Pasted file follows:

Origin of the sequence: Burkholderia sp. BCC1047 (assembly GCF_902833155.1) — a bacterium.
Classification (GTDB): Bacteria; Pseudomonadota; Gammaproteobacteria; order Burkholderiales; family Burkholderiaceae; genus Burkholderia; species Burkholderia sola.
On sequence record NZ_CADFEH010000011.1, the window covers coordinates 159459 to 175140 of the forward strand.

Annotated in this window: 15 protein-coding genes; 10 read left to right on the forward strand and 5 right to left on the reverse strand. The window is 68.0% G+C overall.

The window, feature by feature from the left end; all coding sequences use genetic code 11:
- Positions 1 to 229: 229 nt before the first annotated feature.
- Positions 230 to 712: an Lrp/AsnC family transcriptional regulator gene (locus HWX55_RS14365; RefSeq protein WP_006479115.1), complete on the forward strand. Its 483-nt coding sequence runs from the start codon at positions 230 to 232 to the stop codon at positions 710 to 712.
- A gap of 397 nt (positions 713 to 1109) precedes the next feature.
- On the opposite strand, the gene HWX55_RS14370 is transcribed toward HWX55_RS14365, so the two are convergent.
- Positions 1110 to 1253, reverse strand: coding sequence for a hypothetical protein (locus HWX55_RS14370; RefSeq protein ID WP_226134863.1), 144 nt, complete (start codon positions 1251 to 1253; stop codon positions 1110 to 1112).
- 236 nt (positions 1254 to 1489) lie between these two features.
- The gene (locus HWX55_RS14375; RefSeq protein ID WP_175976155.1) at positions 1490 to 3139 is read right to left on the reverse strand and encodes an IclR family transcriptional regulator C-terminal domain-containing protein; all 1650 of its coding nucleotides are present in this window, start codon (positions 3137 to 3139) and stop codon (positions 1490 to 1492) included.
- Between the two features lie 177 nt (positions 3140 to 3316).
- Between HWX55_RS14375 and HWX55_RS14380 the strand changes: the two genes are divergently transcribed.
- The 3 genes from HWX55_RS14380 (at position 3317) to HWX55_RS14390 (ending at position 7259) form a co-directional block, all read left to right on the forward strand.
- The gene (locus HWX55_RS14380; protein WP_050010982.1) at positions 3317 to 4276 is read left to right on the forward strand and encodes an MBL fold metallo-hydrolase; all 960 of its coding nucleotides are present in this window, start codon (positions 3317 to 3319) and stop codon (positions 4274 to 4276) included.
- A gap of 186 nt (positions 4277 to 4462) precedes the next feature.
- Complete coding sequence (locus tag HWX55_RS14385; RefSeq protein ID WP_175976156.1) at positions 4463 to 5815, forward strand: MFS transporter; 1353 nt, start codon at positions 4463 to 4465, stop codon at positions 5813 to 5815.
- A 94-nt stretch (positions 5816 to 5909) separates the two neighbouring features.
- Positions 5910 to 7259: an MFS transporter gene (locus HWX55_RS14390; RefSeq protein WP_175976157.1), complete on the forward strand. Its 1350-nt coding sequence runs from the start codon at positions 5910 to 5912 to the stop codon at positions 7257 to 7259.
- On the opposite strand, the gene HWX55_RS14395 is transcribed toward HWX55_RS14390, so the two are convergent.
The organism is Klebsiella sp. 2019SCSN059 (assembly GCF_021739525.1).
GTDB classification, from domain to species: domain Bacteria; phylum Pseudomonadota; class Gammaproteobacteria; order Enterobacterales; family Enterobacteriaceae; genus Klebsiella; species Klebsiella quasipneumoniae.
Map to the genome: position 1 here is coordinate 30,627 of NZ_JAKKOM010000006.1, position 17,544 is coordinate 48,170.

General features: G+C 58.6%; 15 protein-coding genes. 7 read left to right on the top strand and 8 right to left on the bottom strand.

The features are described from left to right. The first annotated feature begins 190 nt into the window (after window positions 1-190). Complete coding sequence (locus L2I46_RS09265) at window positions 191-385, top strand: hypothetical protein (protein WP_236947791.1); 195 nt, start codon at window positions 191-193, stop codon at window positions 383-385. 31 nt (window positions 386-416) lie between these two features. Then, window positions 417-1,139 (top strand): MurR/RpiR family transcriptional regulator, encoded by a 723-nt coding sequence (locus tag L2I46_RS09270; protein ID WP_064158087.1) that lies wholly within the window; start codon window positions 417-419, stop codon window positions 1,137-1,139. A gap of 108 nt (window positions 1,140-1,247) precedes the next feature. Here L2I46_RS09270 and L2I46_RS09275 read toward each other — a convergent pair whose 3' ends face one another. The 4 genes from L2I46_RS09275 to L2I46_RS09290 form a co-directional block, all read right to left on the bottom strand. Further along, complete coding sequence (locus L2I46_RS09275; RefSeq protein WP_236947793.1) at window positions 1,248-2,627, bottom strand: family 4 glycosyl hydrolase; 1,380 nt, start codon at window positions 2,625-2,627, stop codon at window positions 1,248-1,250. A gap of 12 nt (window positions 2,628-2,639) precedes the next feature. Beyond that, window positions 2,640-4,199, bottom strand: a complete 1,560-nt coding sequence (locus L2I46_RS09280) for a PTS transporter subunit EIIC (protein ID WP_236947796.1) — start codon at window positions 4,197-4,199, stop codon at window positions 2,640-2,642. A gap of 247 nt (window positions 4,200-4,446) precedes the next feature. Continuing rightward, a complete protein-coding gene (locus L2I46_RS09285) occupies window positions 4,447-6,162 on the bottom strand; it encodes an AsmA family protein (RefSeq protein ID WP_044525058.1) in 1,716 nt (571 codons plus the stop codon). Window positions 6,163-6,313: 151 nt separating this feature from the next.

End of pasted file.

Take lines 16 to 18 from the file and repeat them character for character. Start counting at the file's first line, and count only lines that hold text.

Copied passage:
- The gene (locus HWX55_RS14380; protein WP_050010982.1) at positions 3317 to 4276 is read left to right on the forward strand and encodes an MBL fold metallo-hydrolase; all 960 of its coding nucleotides are present in this window, start codon (positions 3317 to 3319) and stop codon (positions 4274 to 4276) included.
- A gap of 186 nt (positions 4277 to 4462) precedes the next feature.
- Complete coding sequence (locus tag HWX55_RS14385; RefSeq protein ID WP_175976156.1) at positions 4463 to 5815, forward strand: MFS transporter; 1353 nt, start codon at positions 4463 to 4465, stop codon at positions 5813 to 5815.